Meteorology was left out of our academic preparations for Bound South, perhaps to our detriment. Riding our bicycle every day, the weather tends to dictate more about our experience than I care to admit. It is hard not to smile when the sun is shining and the wind is at your back all day (which we truly experienced for the first time in southern California). I hate to admit it, but a strong wind and a cold rain can incite frustration, tire the legs, and quickly diminish the dream that underpins every day of Bound South. It also doesn’t help when you’ve been softened by good fortune and good weather. I’d like to think that we wake up every day reveling in the landscape outside of our tent’s vestibules, the beautiful roads and people that we experience, and the anticipation of what comes next. For maybe the first time in the trip, forty miles south of the gilded estates of Pebble Beach, I felt a bit tired and insignificant.
The only significant November storm to hit California swept up north of Santa Cruz and whacked us in Big Sur on the California coast. If you’ve never seen this part of Highway One, it is spectacular. Spectacular, with a capital S. The features that make Highway One so famous in the minds of drivers across the United States – the tight curves of a narrow road, the ribbon of pavement sewn to the seaside cliffs and Pacific inlets – made for an unforgettable ride.
Big Sur gave us a perfect lesson that day. Torrential rains and 30+ mph headwinds hit us along the outer edges of the cliffs of Highway One. It’d dispiriting to be cold, wet, and unable to roll downhill without serious effort because of the wind. At the first sight of human civilization after 40k, we ditched into the warm lobby of a restaurant that was far too expensive for us and begged to sit by the fireplace and dry out. We had been on a high after seeing family in San Francisco, but now in the empty coastline of California we were cold and insignificant in the face of all that was before us. We had thousands of miles, seven months, dangerous border crossings, mountains, rivers, and seas separating us from the end and our ride home to North Dakota. We lack running water, multiple items of clothing, the comforts of constant technology and contact, beds, incomes, and a million other contrivances of the modern world. I thought about what it would be like to leave all of the danger and the uncertainty behind, go work on an oil rig in western North Dakota, pay off my student loans and try to find some more conventional route through the New Year.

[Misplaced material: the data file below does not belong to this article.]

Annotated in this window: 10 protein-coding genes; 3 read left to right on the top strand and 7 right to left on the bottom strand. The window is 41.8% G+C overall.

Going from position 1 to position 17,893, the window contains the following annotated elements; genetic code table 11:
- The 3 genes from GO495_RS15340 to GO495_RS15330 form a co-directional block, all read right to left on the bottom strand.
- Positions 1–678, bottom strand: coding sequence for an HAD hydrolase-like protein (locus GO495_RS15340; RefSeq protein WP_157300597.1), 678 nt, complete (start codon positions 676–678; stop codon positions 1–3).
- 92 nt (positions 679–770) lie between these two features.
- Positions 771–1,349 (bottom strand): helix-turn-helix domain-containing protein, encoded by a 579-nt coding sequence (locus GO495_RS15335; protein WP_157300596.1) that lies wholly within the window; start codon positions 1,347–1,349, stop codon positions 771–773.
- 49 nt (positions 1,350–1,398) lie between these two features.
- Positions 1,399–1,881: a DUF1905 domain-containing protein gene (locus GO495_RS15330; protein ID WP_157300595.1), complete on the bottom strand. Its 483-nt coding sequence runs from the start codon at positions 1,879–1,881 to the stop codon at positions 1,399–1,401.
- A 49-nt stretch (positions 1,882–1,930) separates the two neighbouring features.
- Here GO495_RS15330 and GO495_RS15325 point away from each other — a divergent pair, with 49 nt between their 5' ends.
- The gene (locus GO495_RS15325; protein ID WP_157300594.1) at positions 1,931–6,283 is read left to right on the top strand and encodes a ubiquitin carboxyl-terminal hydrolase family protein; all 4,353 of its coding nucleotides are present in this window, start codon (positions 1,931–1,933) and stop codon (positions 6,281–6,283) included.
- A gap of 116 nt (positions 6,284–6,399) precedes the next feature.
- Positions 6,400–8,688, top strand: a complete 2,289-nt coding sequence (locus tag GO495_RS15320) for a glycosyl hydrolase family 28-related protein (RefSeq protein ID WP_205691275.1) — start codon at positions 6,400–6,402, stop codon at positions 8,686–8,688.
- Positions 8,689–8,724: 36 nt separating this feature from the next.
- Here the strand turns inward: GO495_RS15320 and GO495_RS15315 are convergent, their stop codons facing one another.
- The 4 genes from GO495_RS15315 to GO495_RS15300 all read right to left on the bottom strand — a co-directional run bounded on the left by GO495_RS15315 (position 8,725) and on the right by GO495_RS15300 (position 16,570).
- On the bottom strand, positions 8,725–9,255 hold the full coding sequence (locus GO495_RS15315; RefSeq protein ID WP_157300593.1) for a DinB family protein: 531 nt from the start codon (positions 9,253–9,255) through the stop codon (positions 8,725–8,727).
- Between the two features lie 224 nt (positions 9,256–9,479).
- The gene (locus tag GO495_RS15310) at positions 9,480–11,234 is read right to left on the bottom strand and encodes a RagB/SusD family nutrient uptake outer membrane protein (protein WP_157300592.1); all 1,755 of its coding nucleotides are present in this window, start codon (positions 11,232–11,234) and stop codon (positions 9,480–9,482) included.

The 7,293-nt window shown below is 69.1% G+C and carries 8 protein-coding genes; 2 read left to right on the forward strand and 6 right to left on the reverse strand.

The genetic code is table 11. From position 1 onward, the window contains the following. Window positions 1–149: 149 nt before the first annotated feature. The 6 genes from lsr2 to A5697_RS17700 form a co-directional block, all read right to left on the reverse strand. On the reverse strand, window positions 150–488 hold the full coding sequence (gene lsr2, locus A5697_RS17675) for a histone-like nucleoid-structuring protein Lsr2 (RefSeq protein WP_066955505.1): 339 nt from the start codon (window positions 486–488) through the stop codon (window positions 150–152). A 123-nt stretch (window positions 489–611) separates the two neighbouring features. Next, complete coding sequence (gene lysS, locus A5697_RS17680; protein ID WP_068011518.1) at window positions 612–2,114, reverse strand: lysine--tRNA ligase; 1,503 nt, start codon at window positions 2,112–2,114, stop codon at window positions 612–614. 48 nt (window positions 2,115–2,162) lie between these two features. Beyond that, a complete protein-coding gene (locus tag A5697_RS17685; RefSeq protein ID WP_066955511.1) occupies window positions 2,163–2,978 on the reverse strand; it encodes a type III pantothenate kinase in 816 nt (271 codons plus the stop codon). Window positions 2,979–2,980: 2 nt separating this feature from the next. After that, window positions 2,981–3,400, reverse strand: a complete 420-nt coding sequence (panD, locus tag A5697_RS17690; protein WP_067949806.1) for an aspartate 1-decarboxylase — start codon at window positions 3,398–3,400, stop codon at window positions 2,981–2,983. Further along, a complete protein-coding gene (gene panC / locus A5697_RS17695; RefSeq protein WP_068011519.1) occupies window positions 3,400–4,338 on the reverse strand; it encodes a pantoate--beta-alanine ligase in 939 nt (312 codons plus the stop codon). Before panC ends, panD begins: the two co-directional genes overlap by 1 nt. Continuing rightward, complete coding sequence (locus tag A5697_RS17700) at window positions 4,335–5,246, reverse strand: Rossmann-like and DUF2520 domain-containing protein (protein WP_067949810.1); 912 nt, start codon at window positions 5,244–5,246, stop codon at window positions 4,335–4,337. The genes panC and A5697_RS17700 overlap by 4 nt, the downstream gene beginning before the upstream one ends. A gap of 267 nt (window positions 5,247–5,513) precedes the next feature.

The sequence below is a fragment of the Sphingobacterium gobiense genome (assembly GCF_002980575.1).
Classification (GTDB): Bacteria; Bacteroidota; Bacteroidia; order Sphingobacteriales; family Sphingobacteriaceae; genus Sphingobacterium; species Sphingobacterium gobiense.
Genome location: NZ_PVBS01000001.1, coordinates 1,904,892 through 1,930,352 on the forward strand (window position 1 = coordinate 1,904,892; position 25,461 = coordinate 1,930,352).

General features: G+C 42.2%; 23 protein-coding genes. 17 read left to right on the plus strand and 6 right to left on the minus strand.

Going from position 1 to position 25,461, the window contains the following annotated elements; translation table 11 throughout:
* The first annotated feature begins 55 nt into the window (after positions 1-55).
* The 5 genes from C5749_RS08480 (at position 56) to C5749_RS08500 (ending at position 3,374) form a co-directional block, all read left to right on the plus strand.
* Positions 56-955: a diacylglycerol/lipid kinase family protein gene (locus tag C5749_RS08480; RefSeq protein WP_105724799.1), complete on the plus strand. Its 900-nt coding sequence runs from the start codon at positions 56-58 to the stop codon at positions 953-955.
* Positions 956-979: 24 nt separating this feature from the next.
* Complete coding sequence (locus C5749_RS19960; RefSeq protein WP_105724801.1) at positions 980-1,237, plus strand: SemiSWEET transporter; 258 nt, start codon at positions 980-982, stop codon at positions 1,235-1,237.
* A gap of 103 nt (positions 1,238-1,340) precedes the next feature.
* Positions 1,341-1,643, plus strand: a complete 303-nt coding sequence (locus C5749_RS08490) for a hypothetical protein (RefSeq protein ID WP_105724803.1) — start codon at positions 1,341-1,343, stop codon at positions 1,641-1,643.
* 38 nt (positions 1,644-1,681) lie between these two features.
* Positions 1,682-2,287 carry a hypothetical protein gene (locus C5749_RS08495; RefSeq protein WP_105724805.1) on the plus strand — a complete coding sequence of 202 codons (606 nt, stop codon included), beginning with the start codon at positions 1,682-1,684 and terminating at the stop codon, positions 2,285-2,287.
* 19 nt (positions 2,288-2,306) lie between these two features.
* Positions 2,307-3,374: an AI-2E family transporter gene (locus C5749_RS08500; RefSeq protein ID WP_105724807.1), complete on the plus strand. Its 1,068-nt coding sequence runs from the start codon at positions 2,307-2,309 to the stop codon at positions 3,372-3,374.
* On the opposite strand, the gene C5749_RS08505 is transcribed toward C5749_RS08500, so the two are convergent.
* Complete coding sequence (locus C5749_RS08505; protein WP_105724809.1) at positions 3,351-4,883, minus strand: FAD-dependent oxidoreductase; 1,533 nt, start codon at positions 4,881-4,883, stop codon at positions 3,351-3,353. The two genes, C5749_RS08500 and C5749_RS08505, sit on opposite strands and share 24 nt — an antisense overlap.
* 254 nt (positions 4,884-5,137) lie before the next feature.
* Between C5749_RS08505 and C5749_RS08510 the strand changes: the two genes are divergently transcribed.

It would be a lie of sorts not to disclose this. We aren’t stoic or superhuman; every day is a conscious decision to press on. The road behind us is a sunk cost. There is of course the pressure of our natural resolve against failure. Yet daily we pack up our bags and ride into the sun or the storm, every day another affirmation that the road ahead is worth what we’re leaving behind. That was true in Big Sur that day, it is true here in Mexico, and every day in between.
We flew through the farm fields full of migrant laborers and big cities of southern California. Haste and a disdain for the stresses of adverse urban miles gave us plenty of motivation. Beyond, the vast world south of the US-Mexico border called to us. Rested in San Diego, we packed our bikes like we always did and decided that a carreterra named Uno was worth what we were leaving behind.